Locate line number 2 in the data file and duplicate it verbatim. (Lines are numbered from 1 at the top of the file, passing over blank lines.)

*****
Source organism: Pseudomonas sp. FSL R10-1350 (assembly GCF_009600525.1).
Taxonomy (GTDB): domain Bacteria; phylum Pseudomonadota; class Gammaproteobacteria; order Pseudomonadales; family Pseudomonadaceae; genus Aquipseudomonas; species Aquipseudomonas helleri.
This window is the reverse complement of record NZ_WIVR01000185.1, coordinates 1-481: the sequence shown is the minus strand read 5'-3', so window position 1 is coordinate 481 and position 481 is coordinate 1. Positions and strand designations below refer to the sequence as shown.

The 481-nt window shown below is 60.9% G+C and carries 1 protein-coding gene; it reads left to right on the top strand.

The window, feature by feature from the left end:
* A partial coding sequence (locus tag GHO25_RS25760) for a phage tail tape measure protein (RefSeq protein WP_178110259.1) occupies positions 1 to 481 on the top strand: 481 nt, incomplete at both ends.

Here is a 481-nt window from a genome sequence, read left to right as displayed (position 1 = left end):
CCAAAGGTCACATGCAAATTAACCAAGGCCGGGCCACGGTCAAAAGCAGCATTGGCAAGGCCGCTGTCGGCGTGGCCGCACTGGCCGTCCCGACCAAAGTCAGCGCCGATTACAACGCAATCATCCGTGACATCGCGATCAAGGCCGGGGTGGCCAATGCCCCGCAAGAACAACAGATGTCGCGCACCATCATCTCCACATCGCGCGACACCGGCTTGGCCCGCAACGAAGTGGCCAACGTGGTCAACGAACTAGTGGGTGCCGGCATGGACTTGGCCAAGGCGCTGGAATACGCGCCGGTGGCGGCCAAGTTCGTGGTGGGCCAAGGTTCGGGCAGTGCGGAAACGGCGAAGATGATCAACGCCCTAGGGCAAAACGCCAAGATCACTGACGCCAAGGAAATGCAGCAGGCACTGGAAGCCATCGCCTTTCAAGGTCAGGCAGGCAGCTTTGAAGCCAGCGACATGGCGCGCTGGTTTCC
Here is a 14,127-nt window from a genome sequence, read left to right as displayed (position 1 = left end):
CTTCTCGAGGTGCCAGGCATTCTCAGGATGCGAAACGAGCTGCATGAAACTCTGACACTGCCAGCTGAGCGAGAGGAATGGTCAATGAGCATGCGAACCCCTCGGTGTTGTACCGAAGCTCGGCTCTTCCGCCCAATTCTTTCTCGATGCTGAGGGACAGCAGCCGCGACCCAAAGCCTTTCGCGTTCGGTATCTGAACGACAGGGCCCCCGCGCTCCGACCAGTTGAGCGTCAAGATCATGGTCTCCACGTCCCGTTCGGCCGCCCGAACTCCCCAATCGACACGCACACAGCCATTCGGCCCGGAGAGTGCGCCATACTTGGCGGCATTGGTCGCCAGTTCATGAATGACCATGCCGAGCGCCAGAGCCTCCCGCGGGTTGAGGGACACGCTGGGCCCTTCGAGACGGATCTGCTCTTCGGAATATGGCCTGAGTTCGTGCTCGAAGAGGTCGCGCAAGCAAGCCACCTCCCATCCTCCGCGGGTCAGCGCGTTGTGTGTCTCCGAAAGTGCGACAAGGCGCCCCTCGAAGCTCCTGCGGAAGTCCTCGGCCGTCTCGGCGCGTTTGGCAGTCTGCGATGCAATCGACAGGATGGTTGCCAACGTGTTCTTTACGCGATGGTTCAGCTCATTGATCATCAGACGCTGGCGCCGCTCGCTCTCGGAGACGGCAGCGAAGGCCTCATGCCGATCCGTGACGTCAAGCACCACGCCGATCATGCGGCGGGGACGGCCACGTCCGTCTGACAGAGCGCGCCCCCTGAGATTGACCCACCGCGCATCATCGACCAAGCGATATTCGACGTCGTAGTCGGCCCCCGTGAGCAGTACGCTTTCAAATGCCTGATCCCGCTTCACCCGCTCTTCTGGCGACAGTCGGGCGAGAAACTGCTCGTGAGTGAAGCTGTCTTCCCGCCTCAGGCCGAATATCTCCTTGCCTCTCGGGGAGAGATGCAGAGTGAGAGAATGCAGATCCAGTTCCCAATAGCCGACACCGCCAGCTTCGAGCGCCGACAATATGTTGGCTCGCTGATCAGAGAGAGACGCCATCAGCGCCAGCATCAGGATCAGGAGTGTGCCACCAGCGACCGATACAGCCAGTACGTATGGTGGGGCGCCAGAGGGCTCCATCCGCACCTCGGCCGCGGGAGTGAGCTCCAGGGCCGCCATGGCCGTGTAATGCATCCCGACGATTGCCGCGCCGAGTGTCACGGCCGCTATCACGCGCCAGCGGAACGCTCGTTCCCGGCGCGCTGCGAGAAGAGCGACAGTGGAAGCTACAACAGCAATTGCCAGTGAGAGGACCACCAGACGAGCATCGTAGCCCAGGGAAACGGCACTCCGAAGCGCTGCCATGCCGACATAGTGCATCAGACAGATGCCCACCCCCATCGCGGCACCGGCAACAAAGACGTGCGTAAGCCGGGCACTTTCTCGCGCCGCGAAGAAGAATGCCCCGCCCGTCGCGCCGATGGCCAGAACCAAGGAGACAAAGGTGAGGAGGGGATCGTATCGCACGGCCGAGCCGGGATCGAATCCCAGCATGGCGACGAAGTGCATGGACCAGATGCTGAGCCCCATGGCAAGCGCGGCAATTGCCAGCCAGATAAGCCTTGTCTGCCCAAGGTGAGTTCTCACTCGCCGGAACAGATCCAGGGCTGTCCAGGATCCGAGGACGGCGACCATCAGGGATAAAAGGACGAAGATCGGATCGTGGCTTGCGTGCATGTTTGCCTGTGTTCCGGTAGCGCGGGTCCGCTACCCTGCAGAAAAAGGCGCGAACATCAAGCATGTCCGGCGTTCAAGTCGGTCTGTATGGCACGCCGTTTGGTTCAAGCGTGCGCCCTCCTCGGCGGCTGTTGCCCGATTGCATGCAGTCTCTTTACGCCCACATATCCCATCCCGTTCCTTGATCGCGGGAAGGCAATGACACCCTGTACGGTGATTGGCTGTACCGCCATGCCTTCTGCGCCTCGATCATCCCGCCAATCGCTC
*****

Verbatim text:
Taxonomy (GTDB): domain Bacteria; phylum Pseudomonadota; class Gammaproteobacteria; order Pseudomonadales; family Pseudomonadaceae; genus Aquipseudomonas; species Aquipseudomonas helleri.